Considering the response to the end of Mahou Sensei Negima! has been far from positive both within Japan and abroad, I definitely think most people can agree that the ending of the series was a cop out. It’s unfortunate because Negima! is to me the manga equivalent of what Harry Potter is to much of the English speaking youth born in the 90s—which makes it a very special series among my favorite series. I’m also a huge fan of Akamatsu Ken’s work, starting with A.I. Love You and Love Hina. Yet after reading the final chapter, all I can say is: Give me back 9 years of my youth. Seriously.
For more recent news regarding Negima that has come to light, please see here.
Now, I’m not sure if it’s possible to compare Negima! with Love Hina apart from a very generalized one, but criticism based on comparisons have continuously been made. Despite the scale of their settings being completely different in scope, with the former’s narrative reaching cosmic levels (literally) while the latter focused mainly around a strong cast of a few girls, I can’t help but think that Akamatsu should’ve paired Negi with a specific girl at the end, much similar to how Keitaro ended up with Naru. Another reason for Negima!’s final chapter not satisfying readers revolves around the fact that it doesn’t really resolve many of the subplots very well at all; the choice to revert Asuna back to present times was interesting as a plot device, but doesn’t rely provide any resolution to issues arising from construction of a new world of the denizens of Mundus Magicus. Even Negi’s dad pops up at the end out of no where.
Setting aside all of the issues in regards to Negima!’s plot and my gripes, I’d like to devote the rest of this article to the idea that the series ending may partially have been motivated by the one year anniversary of last year’s devastating earthquake and tsunami. I don’t think this consideration will necessarily vindicate the series (I certainly will grade the series lower due to the somewhat poor pacing of the story towards the end), but I think there was a reason behind the choices that Akamatsu and editors at Shounen Magazine made apart from the author himself running out of steam, declining ratings, or other less auspicious factors.
Last year I wrote an article about my experience during and after the Great Tohoku Earthquake, taking two recent disaster-centered works I had read and watched prior to the events on March 11th. This year, despite continuing efforts being made to clean up the large swathes of land still left ravaged by the tsunami, Japan continues to search for ways to revitalize not only its northeastern areas, but also its still stagnant economy, political deadlock, nuclear situation, and a ridiculously strong yen. This also means that the young generation of Japanese is growing up aware of the mountain of problems that they’ll have to deal with as a nation eventually.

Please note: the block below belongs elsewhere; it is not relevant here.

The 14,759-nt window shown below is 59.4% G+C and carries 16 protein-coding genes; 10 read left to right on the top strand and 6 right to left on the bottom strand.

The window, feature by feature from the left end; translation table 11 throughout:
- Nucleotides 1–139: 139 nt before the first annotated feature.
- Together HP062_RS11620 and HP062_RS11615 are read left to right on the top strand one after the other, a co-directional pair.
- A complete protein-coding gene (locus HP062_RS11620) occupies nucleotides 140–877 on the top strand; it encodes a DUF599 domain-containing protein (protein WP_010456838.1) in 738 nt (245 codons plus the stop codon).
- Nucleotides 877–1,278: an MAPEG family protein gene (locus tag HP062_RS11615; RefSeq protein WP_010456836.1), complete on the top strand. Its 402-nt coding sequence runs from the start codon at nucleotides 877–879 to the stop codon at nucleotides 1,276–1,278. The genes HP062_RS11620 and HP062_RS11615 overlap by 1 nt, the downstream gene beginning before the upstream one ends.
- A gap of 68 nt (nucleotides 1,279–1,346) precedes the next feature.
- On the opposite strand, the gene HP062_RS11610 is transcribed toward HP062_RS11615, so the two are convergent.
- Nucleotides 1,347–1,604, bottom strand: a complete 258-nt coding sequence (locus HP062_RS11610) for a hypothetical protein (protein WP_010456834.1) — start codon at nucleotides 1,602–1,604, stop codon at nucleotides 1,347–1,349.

For those of you who don’t know, March is the end of the year for many schools, businesses, and even the government. Spring, with its iconic cherry blossoms representative of Japanese culture and history, is an important season. Often, when we see those long scenes in anime and manga of characters meeting under a whirlwind of cherry blossoms, it’s symbolic of a brand new start. Sort of like how autumn is for students in many other parts of the world.
This means that the March 11th earthquake fell at a time when students of all educational levels were about to or had just recently graduated from primary or secondary education. But last year, for students in Tohoku, graduation ceremonies would come to mean something different than what they have been to previous generations of children. Some ceremonies, conducted two weeks after the devastating tsunami, were missing students; other ceremonies were conducted despite the refugees and dead bodies.
This year, as cities across Tohoku host graduation ceremonies that also serve as remembrance of last year’s events, students can be a bit more hopeful of some of the change that has happened in their local areas. According to Asahi Shimbun, employment percentages of students from disaster-struck areas have neared the national average. A recent cut in the salaries of government employees will provide increased funding to the affected areas. Recent news of the weakening of the yen to the dollar may signal stronger exports for Japan’s major manufacturers in the near future.
To relate this all back to Negima!, it was fairly obvious from the beginning that the manga would most likely deal with the idea of growing up as an important theme. The youthful middle school age characters in the series embody the sense of fun, passion, and hope for the future that we no doubt would want the younger generation to have, while the girls’ graduation and subsequent maturation served as an important element of closure. I think that the timing for this final chapter, released in Japan on March 14th, was calculated in that it comes at a time of hope and recollection for students in Japan. Negi’s 3-A students, depicted in sequential frames with vignettes of their lives as adults, are all functioning well as members of society. They have found paths for themselves after all of the happiness and sorrow, excitement and melancholy that come with coming of age.
Even if the last chapter of Negima! wasn’t the most successful in terms of narrative closure, I think it’s still important to realize that there may have been at least one meaningful reason to end it the way it did nine years later, now in 2012. Perhaps in regards to its central message, Negima! did not end up straying from one of its most fundamental themes: youth and the hope that comes with it.
Image at the top is copyright of Akamatsu Ken. I don’t own it. Taken from Google.
Please contact me on Twitter @KylaranAeldin for discussion.